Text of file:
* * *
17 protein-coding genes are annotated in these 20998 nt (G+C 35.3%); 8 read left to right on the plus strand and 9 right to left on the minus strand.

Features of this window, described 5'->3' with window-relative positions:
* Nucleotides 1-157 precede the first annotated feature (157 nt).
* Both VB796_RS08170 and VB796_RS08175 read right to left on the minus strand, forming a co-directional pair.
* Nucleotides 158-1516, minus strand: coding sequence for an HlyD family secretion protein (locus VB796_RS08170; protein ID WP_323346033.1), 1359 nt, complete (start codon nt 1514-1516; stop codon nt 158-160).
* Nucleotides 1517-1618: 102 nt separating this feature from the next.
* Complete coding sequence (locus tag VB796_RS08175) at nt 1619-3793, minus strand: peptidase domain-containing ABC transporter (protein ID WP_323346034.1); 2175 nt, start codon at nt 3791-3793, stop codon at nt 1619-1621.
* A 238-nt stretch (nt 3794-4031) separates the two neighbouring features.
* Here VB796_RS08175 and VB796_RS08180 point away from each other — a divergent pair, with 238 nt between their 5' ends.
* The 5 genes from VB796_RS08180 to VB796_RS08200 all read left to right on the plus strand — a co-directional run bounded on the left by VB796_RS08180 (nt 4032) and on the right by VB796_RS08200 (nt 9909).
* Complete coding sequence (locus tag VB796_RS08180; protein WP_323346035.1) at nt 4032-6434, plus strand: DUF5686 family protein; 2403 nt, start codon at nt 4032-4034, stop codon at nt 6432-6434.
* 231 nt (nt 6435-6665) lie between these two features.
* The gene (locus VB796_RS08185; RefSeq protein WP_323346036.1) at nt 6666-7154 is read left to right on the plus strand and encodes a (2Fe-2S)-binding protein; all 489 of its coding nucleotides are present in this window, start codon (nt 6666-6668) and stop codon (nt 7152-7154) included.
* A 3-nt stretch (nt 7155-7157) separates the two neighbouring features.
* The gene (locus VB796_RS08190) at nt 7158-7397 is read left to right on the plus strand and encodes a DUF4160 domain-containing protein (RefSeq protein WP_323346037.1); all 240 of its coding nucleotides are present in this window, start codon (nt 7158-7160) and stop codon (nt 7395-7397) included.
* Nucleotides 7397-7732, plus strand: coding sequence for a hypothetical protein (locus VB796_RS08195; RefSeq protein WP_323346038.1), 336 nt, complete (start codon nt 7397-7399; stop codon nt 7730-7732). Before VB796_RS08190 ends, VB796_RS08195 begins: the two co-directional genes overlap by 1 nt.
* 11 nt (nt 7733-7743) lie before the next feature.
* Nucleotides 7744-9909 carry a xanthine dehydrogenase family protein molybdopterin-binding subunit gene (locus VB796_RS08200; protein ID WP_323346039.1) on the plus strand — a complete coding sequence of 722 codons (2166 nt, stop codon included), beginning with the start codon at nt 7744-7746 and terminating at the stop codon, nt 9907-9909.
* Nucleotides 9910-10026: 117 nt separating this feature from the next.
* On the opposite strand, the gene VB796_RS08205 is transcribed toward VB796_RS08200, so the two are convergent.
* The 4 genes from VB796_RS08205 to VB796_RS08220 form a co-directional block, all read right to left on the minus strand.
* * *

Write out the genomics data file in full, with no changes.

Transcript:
17 protein-coding genes are annotated in these 20998 nt (G+C 35.3%); 8 read left to right on the plus strand and 9 right to left on the minus strand.

Features of this window, described 5'->3' with window-relative positions:
* Nucleotides 1-157 precede the first annotated feature (157 nt).
* Both VB796_RS08170 and VB796_RS08175 read right to left on the minus strand, forming a co-directional pair.
* Nucleotides 158-1516, minus strand: coding sequence for an HlyD family secretion protein (locus VB796_RS08170; protein ID WP_323346033.1), 1359 nt, complete (start codon nt 1514-1516; stop codon nt 158-160).
* Nucleotides 1517-1618: 102 nt separating this feature from the next.
* Complete coding sequence (locus tag VB796_RS08175) at nt 1619-3793, minus strand: peptidase domain-containing ABC transporter (protein ID WP_323346034.1); 2175 nt, start codon at nt 3791-3793, stop codon at nt 1619-1621.
* A 238-nt stretch (nt 3794-4031) separates the two neighbouring features.
* Here VB796_RS08175 and VB796_RS08180 point away from each other — a divergent pair, with 238 nt between their 5' ends.
* The 5 genes from VB796_RS08180 to VB796_RS08200 all read left to right on the plus strand — a co-directional run bounded on the left by VB796_RS08180 (nt 4032) and on the right by VB796_RS08200 (nt 9909).
* Complete coding sequence (locus tag VB796_RS08180; protein WP_323346035.1) at nt 4032-6434, plus strand: DUF5686 family protein; 2403 nt, start codon at nt 4032-4034, stop codon at nt 6432-6434.
* 231 nt (nt 6435-6665) lie between these two features.
* The gene (locus VB796_RS08185; RefSeq protein WP_323346036.1) at nt 6666-7154 is read left to right on the plus strand and encodes a (2Fe-2S)-binding protein; all 489 of its coding nucleotides are present in this window, start codon (nt 6666-6668) and stop codon (nt 7152-7154) included.
* A 3-nt stretch (nt 7155-7157) separates the two neighbouring features.
* The gene (locus VB796_RS08190) at nt 7158-7397 is read left to right on the plus strand and encodes a DUF4160 domain-containing protein (RefSeq protein WP_323346037.1); all 240 of its coding nucleotides are present in this window, start codon (nt 7158-7160) and stop codon (nt 7395-7397) included.
* Nucleotides 7397-7732, plus strand: coding sequence for a hypothetical protein (locus VB796_RS08195; RefSeq protein WP_323346038.1), 336 nt, complete (start codon nt 7397-7399; stop codon nt 7730-7732). Before VB796_RS08190 ends, VB796_RS08195 begins: the two co-directional genes overlap by 1 nt.
* 11 nt (nt 7733-7743) lie before the next feature.
* Nucleotides 7744-9909 carry a xanthine dehydrogenase family protein molybdopterin-binding subunit gene (locus VB796_RS08200; protein ID WP_323346039.1) on the plus strand — a complete coding sequence of 722 codons (2166 nt, stop codon included), beginning with the start codon at nt 7744-7746 and terminating at the stop codon, nt 9907-9909.
* Nucleotides 9910-10026: 117 nt separating this feature from the next.
* On the opposite strand, the gene VB796_RS08205 is transcribed toward VB796_RS08200, so the two are convergent.
* The 4 genes from VB796_RS08205 to VB796_RS08220 form a co-directional block, all read right to left on the minus strand.